Sphero Launches New Programmable Mobile Robot via
Robotics company Sphero today launched its latest creation via Kickstarter, aimed at providing robotics creation to coders of all levels. The RVR is a ready-to-drive, fully programmable and customizable robot that is drivable right out of the box.
Pledge levels start at $199 (with a MSRP of $249), with initial shipments starting in September 2019, Sphero said. Project backers who support the RVR project within the first week of today’s launch will be eligible to be chosen for an “all-expenses paid trip” to Sphero headquarters in Boulder, to compete in an all-day RVR Hackathon on March 14, 2019, the company added.
In addition to its basic features, the RVR includes advanced features aimed at “those looking for a more complex coding experience – the first of Sphero’s products to do so,” it said in a statement. For advanced coders, the RVR can be customized through a universal expansion port, a full suite of on-board sensors, and an advanced control system.
Customization and expansion opportunities
RVR includes a fine-tuned, high-resolution motor encoder, allowing it to be driven with extreme agility, accuracy and torque that can easily scale a 45-degree angle. Beyond its out-of-the-box base, RVR’s universal expansion port can connect to third-party hardware like Raspberry Pi, Micro:Bit or Arduino, allowing users to customize the robot.“RVR is the kind of robot I wish I had growing up,” said Adam Wilson, Sphero‘s co-founder and chief creative officer. “For makers, developers and anyone who loves to build things, RVR’s advanced capabilities bring to life everything that makes coding exciting. That creative experience is at the core of why we first started Sphero.”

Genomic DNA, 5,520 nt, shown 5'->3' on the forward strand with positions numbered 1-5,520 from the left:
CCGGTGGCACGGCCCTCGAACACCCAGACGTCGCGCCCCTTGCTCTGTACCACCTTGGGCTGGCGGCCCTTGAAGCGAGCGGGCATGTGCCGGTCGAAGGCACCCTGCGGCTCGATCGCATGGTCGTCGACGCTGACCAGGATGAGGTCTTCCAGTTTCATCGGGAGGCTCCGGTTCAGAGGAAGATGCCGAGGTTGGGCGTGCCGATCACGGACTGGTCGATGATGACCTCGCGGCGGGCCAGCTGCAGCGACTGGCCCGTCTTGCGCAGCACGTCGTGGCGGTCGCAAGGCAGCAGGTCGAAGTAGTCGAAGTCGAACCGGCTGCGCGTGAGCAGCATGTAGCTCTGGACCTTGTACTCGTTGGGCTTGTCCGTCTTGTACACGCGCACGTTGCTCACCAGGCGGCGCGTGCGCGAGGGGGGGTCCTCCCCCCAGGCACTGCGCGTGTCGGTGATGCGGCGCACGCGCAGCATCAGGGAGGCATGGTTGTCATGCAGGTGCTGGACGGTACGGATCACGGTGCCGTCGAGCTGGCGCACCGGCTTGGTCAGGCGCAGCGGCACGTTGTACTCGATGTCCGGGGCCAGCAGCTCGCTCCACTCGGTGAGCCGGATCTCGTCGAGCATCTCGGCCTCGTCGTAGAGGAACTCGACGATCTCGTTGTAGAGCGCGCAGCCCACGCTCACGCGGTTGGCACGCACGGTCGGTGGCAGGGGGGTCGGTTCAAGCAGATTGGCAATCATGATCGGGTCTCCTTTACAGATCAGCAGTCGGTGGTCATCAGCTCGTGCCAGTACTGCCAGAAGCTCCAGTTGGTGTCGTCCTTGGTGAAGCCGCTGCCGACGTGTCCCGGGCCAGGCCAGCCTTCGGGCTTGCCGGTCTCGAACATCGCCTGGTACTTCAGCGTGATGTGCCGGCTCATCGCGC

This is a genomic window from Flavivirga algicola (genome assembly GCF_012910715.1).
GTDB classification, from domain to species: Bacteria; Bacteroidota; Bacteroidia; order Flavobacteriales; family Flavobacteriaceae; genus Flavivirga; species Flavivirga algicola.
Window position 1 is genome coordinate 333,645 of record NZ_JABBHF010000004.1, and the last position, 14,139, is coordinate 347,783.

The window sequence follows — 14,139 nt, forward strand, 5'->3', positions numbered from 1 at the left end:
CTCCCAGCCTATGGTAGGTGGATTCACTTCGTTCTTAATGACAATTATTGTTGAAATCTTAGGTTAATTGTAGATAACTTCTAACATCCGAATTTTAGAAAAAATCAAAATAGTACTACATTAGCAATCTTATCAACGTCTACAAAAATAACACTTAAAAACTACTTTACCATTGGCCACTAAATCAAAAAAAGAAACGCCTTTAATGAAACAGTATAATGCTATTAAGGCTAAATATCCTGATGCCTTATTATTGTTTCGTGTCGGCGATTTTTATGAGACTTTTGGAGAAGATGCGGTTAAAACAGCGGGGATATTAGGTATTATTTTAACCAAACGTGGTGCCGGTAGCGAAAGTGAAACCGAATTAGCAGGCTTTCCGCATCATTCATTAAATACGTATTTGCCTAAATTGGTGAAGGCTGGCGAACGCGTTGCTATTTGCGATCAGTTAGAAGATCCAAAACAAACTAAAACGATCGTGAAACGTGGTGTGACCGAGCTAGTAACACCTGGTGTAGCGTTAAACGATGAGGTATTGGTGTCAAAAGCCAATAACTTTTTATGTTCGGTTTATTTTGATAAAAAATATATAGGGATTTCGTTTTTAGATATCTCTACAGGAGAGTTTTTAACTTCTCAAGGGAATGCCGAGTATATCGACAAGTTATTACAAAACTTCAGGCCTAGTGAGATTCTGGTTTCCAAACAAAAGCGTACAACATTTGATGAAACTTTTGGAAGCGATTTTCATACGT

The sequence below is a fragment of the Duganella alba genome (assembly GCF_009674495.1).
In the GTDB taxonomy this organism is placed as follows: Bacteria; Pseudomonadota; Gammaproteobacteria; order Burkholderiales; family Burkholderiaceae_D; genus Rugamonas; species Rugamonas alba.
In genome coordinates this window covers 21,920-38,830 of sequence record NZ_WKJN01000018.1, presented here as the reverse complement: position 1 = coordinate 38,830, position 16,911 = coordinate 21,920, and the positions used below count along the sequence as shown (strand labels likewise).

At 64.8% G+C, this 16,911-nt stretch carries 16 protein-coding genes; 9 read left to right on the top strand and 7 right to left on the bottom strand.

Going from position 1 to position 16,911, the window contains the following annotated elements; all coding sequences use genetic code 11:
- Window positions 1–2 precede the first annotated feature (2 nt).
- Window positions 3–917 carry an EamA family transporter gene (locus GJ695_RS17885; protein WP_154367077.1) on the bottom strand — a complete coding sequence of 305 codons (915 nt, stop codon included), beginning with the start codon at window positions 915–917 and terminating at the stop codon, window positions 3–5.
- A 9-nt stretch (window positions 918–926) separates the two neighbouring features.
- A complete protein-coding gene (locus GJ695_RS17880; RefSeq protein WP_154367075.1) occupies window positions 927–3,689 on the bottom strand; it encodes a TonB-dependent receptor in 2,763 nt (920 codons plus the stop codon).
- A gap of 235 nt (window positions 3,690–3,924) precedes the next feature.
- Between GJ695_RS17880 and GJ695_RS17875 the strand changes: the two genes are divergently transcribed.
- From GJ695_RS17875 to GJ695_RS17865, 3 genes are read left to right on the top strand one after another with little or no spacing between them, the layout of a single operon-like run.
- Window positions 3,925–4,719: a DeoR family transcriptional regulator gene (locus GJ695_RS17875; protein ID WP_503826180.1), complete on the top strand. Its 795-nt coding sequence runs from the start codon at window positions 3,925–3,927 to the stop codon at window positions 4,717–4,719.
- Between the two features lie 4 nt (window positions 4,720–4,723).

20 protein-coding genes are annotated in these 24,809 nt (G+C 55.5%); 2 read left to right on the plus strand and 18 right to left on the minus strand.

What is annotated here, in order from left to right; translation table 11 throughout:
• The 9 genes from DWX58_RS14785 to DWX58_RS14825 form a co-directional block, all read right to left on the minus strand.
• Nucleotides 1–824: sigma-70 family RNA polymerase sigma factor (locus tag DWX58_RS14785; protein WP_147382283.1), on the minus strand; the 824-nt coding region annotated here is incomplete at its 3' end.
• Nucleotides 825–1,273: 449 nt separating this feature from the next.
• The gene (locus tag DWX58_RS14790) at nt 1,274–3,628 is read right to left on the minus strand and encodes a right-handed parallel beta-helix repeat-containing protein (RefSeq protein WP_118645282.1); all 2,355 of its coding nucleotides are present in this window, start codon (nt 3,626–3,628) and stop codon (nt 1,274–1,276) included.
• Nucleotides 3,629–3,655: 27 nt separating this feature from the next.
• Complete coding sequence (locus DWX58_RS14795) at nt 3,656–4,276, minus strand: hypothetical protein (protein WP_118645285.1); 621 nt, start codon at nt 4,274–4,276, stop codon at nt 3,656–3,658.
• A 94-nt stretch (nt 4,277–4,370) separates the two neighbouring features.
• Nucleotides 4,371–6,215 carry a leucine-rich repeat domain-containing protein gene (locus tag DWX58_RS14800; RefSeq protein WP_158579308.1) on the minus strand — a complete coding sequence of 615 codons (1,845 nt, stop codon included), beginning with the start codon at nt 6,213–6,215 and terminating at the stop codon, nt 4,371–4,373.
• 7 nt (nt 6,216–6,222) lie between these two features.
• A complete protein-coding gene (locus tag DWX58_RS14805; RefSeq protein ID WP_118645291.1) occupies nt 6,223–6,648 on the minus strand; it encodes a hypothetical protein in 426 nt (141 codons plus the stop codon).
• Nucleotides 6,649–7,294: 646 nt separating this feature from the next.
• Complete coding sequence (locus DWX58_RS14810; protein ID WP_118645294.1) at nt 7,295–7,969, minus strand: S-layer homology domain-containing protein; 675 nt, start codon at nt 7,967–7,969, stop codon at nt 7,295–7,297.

The robot is outfitted with several onboard sensors that include a color sensor, light sensor, IR, magnetometer, accelerometer and gyroscope, as well as a roll cage and clear protective plate that are removable. RVR’s ambient light, color and 9-axis IMU can send and receive signals to interact with other Sphero robots. The large battery inside RVR is removable, making charging easier and faster.
“This is truly a professional-level robot, without the hefty price tag,” said Wilson. “By connecting your hardware of choice to the expansion port, the customization possibilities are endless and entirely up to you. For example, you can hook up a camera to RVR and program facial recognition to do a dance every time your best friend walks by.”
Buy a bot, give a bot
To support customization with the expansion port, Sphero is partnering with SparkFun Electronics to build kits that inspire users to take the RVR to the next level – from adding camera vision and GPS to building a complete autonomous vehicle. SparkFun is also backing the Kickstarter through the “Get a Bot, Give a Bot” initiative, where they will match the first 50 RVR’s purchased with a donation of 50 RVRs to schools.
RVR users will also have access to the Sphero EDU app, which connects a community of DIYers, makers, programmers, hackers and educators to share tips, questions and commentary. This unique community enhances the product experience, providing users with resources to take on new challenges, solve problems, be creative and share creations, Sphero said. The company added it will roll out an initial wave of RVR content on the app in conjunction with its launch.
To learn more about RVR, visit http://sphero.com/RVR or the Kickstarter project site.